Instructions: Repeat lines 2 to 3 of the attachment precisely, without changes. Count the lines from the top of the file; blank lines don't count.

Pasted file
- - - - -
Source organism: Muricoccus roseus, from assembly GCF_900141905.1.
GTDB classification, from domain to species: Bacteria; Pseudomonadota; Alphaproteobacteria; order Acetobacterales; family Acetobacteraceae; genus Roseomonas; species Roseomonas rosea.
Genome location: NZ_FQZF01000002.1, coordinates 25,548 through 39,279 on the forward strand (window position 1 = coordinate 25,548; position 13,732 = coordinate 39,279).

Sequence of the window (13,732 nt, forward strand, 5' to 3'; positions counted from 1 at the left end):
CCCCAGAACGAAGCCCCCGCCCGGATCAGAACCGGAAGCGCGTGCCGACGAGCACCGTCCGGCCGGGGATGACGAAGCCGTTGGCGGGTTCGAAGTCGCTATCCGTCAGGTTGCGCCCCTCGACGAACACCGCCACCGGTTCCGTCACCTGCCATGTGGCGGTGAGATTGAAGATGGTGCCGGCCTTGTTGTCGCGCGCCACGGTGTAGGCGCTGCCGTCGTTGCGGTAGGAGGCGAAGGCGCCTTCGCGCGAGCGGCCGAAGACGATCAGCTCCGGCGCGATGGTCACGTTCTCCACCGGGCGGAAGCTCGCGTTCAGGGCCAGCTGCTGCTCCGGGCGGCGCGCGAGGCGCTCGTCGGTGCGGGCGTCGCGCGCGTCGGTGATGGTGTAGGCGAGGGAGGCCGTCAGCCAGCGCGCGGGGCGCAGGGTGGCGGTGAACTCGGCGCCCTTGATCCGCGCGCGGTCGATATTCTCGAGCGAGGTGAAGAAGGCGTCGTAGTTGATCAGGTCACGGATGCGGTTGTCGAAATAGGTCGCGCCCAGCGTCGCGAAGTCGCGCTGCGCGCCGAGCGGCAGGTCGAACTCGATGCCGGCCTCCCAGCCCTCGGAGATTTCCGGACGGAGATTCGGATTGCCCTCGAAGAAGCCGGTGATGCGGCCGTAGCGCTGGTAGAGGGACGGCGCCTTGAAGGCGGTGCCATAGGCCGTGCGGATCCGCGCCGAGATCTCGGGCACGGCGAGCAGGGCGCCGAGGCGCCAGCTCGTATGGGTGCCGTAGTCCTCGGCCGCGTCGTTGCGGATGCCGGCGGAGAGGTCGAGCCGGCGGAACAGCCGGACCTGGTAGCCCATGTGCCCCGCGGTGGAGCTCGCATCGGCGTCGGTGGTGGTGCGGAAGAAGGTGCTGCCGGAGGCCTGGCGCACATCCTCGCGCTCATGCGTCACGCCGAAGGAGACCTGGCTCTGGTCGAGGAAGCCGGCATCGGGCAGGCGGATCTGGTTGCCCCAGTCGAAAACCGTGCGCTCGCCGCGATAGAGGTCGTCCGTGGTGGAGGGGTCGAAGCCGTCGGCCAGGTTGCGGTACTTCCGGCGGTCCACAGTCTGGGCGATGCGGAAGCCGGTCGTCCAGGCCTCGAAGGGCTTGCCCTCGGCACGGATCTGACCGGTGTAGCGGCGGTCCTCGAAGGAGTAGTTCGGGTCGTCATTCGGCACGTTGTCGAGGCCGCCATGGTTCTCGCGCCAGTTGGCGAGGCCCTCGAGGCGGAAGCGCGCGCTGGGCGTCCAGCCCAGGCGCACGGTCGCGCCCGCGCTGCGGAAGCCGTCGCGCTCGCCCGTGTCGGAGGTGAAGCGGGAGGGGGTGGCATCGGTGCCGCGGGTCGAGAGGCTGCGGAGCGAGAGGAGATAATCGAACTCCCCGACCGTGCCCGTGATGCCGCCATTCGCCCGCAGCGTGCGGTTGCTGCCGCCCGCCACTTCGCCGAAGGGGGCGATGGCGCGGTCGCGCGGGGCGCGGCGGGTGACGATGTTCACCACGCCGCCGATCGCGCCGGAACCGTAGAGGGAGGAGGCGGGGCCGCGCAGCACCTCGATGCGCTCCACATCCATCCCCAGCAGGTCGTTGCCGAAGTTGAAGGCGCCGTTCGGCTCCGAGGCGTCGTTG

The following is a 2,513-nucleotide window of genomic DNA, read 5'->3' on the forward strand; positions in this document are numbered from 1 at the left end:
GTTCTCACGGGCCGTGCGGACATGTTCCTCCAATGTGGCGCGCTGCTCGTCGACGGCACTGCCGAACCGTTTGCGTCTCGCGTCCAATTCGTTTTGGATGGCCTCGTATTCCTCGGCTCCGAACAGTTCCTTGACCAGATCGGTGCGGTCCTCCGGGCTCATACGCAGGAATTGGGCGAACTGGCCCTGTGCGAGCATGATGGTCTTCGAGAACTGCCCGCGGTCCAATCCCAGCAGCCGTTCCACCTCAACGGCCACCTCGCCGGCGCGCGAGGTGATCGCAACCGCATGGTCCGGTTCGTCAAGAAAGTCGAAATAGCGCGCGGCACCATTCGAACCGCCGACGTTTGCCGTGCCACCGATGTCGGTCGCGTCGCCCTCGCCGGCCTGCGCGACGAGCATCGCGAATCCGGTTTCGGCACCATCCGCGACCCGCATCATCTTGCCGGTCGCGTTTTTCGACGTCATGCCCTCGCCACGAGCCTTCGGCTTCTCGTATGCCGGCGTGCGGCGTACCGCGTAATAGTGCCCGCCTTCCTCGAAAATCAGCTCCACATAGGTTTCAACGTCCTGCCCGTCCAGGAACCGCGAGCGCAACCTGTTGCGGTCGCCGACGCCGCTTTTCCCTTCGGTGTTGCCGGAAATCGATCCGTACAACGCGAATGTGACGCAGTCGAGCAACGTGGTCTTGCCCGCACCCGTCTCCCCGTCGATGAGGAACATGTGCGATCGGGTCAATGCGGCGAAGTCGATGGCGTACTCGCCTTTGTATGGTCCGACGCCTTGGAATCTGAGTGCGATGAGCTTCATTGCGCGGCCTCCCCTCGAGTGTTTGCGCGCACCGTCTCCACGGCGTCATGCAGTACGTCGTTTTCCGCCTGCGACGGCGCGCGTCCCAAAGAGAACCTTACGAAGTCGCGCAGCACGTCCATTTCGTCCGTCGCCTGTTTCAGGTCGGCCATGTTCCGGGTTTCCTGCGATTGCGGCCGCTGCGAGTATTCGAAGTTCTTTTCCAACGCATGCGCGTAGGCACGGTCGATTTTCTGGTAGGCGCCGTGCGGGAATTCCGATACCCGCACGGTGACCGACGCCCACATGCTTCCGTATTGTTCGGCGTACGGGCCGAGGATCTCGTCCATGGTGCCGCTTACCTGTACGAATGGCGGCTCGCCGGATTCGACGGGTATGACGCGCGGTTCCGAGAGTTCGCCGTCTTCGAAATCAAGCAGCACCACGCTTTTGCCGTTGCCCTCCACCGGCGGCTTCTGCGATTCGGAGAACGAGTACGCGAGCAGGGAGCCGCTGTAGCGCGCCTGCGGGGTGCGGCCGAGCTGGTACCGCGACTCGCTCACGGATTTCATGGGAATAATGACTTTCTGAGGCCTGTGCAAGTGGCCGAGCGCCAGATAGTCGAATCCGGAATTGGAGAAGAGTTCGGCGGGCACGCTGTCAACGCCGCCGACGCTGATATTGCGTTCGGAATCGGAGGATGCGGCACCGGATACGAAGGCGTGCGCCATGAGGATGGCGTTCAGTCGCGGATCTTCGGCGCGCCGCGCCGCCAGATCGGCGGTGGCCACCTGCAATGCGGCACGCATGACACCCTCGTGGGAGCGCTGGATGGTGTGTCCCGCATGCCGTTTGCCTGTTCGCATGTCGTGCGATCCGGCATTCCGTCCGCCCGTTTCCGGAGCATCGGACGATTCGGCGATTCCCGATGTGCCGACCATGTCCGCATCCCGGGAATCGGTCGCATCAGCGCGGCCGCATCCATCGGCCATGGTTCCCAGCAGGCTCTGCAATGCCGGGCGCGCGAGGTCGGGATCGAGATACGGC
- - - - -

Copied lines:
GTDB classification, from domain to species: Bacteria; Pseudomonadota; Alphaproteobacteria; order Acetobacterales; family Acetobacteraceae; genus Roseomonas; species Roseomonas rosea.
Genome location: NZ_FQZF01000002.1, coordinates 25,548 through 39,279 on the forward strand (window position 1 = coordinate 25,548; position 13,732 = coordinate 39,279).